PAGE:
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Family's experience helps Korean Americans change mindset about mental illness

Fellowship Story Showcase

Family's experience helps Korean Americans change mindset about mental illness

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This article was produced as a project for the California Health Journalism Fellowship, a program of the Center for Health Journalism at the USC Annenberg School for Communication and Journalism.

Other stories in the series include:

'I was too proud to ask for help,' Vietnamese immigrant says of her struggle with mental illness

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Kwang Ho Kim, whose son has bipolar disorder, runs mental illness stigma reduction programs for Korean families in Orange County
Kwang Ho Kim, whose son has bipolar disorder, runs mental illness stigma reduction programs for Korean families in Orange County.
The Orange County Register
Saturday, August 27, 2016

The call came a decade ago, from campus police at UC Berkeley, and it was so shocking that Kwang Ho Kim nearly dropped the phone.

Kim’s son, a freshman film major, was being charged with a misdemeanor. The straight-A student had dumped all his clothes on the bed and set them on fire.

Then, the father was told, his boy locked the door to his room and watched the flames.

“Other students had to break down the door to put out the fire and rescue him,” said Kim, 59.

Kim’s son was expelled and soon returned home to Orange County.

Over the next 10 years, Kim and his wife struggled to deal with the aftermath of what happened that day. They lost their money, their home, their status.

But the incident also sparked something else – a shift in the way Korean Americans in Southern California view mental illness.

Kim admits now that the call from Berkeley shouldn’t have been such a surprise.

“I knew what I did when I sent him off to college,” Kim said. “I just didn’t want to accept it.

“I was in denial that my son, the brilliant student, so full of potential ... was actually mentally ill.”

DREAMS AND NIGHTMARES

Kim and his wife came to Orange County from South Korea in 1987.

He initially worked as a salesman for an electronics company, but over the next two decades, Kim and his wife became entrepreneurs, starting and running two Japanese restaurants in Orange County.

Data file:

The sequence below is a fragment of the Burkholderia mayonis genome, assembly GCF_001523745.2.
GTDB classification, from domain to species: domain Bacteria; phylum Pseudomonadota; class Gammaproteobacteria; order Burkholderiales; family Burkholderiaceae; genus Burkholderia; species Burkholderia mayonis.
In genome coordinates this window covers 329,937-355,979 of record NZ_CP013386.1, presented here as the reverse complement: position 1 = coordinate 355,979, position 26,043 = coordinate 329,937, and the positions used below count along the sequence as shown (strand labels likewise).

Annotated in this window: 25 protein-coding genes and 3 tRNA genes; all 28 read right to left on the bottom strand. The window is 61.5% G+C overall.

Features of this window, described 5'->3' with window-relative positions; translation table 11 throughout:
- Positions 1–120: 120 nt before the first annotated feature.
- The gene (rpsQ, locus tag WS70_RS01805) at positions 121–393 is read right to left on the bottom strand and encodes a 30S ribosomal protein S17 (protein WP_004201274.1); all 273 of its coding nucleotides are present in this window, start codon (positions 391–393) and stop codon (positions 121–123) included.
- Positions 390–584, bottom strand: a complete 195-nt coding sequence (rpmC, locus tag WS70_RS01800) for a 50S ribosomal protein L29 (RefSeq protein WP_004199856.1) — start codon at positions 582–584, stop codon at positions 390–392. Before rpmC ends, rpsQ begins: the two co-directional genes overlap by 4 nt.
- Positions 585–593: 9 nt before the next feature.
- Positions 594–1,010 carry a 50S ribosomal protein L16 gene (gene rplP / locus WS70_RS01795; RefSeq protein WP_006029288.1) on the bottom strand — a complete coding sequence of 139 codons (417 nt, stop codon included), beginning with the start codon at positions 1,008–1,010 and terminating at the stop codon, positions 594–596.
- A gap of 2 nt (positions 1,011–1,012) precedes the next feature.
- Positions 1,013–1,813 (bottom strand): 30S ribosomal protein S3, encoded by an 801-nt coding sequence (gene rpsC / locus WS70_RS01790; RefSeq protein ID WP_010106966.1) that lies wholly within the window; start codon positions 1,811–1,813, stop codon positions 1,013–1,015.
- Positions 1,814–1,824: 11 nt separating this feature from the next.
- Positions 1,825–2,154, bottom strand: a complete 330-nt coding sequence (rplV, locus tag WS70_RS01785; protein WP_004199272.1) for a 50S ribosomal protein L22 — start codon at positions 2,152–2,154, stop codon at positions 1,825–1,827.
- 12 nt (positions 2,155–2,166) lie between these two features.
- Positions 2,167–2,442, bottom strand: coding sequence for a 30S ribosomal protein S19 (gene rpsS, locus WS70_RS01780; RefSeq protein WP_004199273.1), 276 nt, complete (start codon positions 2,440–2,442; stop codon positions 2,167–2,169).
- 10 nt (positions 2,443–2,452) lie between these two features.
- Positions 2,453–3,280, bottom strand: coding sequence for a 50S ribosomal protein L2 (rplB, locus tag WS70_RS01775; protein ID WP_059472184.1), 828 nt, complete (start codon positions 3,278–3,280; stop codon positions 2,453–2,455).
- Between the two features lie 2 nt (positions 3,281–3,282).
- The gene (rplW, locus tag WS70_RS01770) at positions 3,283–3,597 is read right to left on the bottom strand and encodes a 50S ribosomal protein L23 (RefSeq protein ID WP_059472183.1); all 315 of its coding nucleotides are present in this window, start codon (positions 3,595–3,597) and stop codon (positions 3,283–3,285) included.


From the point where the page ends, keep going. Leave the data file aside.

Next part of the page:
They started a family. They bought a home. They went to church. They became respected members of the local Korean American community.

“We were living the American dream,” Kim said. “Life seemed perfect in every possible way.”

That started to unravel in 2006. Kim got a call from a police department in Orange County. His son had been caught driving 80 mph on a surface street.

He was in the hospital, the caller told him.

“Why?” Kim asked.

Police believed his son might have been experiencing a psychotic episode, that he might be mentally ill.

Kwang Ho Kim, who runs Korean Community Services, has seen mental illnesses up close.

To Kim, the concept was inconceivable. In his culture, mental illness wasn’t – and still often isn’t – acknowledged. His response was automatic, and one he’s come to regret.

“All I was thinking at the time was he’s getting ready to transfer out of community college to a university,” he said, adding that his thought was simple.

“He needs to go to college. He can’t be mentally ill.”

Kim also was concerned about his family’s reputation, about its status in the Korean American community.

In Korean culture, acknowledging a mentally ill son in the family could threaten all of that.

So, Kim hired an attorney and threatened to sue the hospital if they didn’t release his son. The hospital complied but let the teen out with a warning. The parents were told to get their son to a psychiatrist and get him appropriate medication.

“I didn’t do either,” Kim said.

Soon, their son was back in the hospital. He’d gone to an ex-girlfriend’s house and broken a window, suffering 200 stitches’ worth of lacerations.